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What Are You Reading Now?


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I was just wondering what people are reading at the moment. I tend to have several books on the go, with little time to finish them, but I thought it would be fun to share ideas and a brief comment on the book. Books don't have to be work related, although I am probably a sad person, as my list are all work related books! (I could do with some other recommendations though - some fiction would be nice for a change!)

 

Here are mine:

 

Raising an Emotionally Intelligent Child - John Gottman

This is an easy read, and although it is written for parents, I think it's equally as valuable for those working with children. In fact, I think it should be a 'must read' for students! Gottman talks about four styles of dealing with children's emotions, and how damaging three of them can be. The frightening thing is, that amongst the damaging styles is one that many of us might not even recognise as an issue, until we really thought about it. He gives questions to identify your own style, which are a useful starting point, although I found they could give an inaccurate 'reading' as they are too open to interpretation. However, honesty about yourself along with answering the questions gave me great insight into what I do well, and what I need to think about in future.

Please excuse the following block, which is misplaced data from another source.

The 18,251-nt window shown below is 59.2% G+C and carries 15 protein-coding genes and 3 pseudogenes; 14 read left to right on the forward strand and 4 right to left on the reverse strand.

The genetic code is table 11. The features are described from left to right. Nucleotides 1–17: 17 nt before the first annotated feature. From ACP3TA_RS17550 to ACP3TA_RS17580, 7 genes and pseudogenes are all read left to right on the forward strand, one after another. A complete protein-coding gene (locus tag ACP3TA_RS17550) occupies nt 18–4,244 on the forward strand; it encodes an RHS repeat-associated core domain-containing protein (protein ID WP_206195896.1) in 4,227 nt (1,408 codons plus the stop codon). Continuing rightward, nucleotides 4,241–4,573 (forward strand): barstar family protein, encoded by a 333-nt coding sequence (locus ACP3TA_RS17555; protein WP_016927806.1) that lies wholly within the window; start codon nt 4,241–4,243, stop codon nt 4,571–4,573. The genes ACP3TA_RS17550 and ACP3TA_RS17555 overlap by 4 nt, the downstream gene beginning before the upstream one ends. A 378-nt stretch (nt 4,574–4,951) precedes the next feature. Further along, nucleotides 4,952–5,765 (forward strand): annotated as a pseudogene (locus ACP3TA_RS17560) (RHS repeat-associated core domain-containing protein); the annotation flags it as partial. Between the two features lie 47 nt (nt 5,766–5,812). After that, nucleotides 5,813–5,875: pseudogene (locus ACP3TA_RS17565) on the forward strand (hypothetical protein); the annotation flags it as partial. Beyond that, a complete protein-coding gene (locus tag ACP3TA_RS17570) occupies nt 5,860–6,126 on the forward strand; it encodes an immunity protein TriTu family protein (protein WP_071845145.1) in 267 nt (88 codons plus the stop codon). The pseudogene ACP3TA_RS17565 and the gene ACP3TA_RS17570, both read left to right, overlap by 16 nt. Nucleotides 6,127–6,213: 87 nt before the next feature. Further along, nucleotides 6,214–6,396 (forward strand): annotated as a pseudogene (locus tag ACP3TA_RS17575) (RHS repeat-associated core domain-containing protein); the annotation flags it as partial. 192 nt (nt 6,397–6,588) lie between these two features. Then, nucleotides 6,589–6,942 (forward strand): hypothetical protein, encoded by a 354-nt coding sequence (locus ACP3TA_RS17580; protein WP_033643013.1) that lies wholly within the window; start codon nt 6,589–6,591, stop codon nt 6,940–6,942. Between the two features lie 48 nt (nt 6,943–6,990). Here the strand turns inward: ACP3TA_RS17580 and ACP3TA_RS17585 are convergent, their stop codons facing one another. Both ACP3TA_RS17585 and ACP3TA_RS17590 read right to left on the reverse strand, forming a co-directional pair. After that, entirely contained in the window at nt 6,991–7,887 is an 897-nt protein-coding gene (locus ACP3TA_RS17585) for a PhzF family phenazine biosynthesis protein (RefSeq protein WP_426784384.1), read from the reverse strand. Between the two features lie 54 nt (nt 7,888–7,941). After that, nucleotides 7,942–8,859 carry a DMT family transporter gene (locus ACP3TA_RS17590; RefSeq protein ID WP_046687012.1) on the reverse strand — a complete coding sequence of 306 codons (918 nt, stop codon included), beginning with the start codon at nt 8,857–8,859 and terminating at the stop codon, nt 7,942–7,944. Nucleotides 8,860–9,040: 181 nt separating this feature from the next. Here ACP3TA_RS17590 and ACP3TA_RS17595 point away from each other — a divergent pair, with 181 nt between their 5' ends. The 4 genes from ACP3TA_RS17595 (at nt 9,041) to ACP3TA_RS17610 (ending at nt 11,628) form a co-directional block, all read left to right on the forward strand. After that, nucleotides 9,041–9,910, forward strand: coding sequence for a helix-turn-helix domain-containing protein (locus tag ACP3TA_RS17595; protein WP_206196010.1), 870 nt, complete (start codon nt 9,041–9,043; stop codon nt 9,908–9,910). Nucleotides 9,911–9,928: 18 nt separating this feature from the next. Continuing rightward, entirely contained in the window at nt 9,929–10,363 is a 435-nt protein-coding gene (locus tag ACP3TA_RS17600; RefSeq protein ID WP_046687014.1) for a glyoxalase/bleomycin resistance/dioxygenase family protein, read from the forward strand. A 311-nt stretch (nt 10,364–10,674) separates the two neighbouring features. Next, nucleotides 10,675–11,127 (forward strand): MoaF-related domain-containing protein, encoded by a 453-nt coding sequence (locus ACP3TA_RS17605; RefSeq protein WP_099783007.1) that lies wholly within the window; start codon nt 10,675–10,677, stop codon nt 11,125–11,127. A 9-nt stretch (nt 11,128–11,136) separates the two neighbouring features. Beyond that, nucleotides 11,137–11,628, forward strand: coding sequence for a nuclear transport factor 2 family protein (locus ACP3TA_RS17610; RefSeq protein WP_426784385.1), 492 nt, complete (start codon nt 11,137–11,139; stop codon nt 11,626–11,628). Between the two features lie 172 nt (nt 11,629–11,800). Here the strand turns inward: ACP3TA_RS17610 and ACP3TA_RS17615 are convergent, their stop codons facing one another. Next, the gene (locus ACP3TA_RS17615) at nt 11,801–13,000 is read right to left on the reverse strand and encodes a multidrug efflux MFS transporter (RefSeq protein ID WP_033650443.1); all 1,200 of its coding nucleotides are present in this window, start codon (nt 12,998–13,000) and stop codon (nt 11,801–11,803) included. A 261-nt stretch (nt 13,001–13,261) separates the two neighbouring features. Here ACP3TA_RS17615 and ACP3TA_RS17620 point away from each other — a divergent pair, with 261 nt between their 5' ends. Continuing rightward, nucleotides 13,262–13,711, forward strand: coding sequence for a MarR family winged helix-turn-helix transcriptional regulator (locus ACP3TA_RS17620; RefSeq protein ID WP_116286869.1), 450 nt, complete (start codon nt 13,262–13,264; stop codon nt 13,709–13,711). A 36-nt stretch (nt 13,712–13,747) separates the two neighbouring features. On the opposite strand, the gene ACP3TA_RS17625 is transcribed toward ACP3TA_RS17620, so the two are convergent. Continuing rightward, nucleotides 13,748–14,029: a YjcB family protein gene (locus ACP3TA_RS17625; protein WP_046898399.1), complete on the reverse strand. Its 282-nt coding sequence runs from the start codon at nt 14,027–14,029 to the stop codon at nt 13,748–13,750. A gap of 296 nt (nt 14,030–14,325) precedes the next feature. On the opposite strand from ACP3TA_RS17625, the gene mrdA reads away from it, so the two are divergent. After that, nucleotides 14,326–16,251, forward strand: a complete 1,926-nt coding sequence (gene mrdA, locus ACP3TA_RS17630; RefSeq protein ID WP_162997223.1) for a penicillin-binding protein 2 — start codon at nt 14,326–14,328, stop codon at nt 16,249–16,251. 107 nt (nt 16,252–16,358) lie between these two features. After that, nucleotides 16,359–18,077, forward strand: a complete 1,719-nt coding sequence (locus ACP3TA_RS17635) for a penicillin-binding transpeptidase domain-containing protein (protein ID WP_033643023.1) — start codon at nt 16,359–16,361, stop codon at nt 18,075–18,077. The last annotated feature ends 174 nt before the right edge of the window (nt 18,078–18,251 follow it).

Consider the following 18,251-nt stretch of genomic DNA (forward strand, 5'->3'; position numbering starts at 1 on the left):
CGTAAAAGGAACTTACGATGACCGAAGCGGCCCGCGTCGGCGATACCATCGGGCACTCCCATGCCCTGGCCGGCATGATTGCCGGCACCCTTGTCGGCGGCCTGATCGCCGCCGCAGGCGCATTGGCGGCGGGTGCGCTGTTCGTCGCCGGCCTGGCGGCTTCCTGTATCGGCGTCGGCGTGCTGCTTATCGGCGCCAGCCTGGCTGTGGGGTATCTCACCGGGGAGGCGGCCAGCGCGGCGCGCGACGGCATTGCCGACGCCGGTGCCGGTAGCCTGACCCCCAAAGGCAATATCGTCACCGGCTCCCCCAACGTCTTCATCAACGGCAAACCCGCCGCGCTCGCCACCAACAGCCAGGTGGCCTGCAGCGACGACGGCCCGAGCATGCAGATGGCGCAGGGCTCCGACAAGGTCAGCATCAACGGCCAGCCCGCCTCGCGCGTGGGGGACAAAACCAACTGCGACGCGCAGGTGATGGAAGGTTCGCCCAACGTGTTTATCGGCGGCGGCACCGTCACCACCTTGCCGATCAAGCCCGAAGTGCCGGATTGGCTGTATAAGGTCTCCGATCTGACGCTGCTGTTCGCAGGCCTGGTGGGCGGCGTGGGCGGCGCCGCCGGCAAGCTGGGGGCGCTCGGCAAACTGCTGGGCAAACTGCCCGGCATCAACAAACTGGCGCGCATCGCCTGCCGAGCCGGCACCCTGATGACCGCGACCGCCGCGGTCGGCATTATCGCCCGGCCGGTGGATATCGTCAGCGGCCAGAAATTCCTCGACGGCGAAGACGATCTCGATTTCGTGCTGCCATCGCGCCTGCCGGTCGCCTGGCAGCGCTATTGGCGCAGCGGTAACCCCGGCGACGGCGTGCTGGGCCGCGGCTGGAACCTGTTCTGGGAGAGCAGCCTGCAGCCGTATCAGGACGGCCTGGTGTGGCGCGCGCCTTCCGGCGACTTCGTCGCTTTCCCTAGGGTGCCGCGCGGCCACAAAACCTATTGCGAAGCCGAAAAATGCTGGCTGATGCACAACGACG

He talks about how to become an 'emotion coach' to children, ie how to help them to learn to manage their emotions, rather than you manage situations for them. A real eye-opener, and well worth a read!

 

Raising Lifelong Learners - Lucly Calkins

I'm only a little way into this one, but I love it so far! She talks of the foundations of literacy and the art of conversation, eg the dangers of 'fill in the blank' talk with children.

 

It's a really easy read, again written for parents, but equally useful for practitioners. I love the style, with quotes like "When I read aloud to my children my goal is to snuggle around the warm glow of a story"

 

So, what books are other people reading? I've got another load on order, so I really need to finish these, but I'm always on the lookout for recommendations!